Let there be a little country without many people.
Let them have tools that do the work of ten or a hundred,
and never use them.
Let them be mindful of death
and disinclined to long journeys.
They’d have ships and carriages,
but no place to go.
They’d have armor and weapons,
but no parades.
Instead of writing,
they might go back to using knotted cords.
They’d enjoy eating,
take pleasure in clothes,
be happy with their houses,
devoted to their customs.
The next little country might be so close
the people could hear cocks crowing
and dogs barking there,
but they’d grow old and die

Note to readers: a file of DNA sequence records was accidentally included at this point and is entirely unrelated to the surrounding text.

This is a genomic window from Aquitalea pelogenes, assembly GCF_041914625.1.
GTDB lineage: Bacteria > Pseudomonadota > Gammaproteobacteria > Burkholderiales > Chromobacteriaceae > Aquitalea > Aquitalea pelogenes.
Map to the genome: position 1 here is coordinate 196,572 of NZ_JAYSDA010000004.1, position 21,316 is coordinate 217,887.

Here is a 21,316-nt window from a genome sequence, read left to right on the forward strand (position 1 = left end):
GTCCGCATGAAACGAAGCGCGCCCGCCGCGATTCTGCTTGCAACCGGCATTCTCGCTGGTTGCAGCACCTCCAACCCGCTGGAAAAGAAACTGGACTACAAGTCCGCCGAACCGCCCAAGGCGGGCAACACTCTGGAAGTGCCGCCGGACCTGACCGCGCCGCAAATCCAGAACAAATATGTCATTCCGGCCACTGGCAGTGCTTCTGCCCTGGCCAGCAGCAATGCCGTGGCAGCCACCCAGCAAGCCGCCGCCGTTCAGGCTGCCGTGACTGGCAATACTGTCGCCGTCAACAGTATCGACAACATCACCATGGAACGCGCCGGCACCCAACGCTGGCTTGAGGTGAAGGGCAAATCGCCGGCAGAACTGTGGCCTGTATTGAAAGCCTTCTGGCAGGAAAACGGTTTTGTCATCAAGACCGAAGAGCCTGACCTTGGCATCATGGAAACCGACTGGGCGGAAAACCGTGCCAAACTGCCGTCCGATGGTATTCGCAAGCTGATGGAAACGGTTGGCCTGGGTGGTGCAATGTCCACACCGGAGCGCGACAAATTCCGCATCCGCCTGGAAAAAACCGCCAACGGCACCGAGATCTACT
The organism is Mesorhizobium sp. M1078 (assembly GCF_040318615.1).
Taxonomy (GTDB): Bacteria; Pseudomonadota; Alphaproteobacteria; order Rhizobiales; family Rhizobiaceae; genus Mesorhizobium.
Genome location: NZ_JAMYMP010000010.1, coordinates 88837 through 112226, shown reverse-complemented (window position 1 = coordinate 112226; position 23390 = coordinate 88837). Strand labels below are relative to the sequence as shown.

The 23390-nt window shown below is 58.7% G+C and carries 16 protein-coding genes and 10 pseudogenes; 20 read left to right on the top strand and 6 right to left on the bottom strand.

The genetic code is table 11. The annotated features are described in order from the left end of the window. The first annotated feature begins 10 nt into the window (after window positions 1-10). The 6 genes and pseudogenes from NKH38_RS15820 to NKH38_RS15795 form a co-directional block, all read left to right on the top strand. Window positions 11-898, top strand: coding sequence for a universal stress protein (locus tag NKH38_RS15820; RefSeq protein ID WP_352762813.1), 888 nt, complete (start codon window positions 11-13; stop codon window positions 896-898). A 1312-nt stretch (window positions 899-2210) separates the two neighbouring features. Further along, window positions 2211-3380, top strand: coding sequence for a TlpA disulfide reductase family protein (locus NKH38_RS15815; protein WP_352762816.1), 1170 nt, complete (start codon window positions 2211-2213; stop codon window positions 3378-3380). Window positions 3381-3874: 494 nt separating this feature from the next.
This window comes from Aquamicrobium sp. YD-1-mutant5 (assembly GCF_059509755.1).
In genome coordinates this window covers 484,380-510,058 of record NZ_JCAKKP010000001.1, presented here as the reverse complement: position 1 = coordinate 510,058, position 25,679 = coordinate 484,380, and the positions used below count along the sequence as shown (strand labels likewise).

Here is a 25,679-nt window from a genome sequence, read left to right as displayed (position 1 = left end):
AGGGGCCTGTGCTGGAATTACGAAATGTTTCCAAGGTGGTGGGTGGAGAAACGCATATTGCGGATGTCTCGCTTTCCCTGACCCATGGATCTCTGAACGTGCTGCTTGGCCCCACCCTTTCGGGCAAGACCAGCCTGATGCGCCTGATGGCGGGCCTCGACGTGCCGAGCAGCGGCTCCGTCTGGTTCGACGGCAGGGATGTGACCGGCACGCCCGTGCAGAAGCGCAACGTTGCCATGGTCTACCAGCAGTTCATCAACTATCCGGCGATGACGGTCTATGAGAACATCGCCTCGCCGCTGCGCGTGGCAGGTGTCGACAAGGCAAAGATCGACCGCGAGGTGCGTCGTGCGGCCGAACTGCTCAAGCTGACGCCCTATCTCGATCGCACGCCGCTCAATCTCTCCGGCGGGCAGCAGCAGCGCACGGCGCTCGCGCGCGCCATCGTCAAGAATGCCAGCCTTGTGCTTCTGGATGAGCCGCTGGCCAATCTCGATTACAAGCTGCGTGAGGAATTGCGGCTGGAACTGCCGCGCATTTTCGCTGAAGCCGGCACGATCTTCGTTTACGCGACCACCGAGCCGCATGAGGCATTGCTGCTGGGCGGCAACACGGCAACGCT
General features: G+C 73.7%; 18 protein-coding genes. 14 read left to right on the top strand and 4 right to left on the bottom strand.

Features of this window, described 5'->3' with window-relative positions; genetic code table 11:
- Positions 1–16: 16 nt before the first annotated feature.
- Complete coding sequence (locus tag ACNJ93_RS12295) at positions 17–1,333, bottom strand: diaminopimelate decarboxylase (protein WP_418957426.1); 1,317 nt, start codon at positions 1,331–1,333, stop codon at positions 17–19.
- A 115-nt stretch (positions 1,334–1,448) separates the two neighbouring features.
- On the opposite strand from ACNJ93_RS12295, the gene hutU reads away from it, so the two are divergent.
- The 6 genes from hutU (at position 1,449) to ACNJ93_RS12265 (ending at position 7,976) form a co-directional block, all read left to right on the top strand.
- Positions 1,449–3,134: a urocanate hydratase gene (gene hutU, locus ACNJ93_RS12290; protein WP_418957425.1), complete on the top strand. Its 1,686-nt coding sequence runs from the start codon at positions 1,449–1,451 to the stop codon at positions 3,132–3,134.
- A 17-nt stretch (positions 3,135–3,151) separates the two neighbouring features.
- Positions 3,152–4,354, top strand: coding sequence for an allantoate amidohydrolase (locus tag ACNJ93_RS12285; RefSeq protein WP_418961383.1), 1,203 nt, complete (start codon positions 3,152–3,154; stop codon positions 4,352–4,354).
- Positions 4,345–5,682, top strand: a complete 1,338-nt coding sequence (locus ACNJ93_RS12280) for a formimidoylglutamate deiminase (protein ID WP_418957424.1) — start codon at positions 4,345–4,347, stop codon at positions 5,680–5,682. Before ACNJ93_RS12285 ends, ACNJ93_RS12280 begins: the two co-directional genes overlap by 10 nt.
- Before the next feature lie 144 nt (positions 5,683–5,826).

without ever having been there.
From Ursula K. LeGuin’s adaptation of the Tao Te Ching
The last 5 lines in particular remind me of Belgium. My parents lived there for about a year and a half, and many people there stayed very local. The village my parents lived in was about a 20 minute bike ride from the nearest city. Lots of people from the village rarely went to the city, and (almost) never went farther than the city. The village had a different dialect from the city.
@Estel It sounds a lot like the Shire and Bree, in “The Lord of the Rings”. Only a few adventurous hobbits went to Bree, most hobbits never went anywhere outside the Shire, and hardly any hobbit ever went to any other place at all.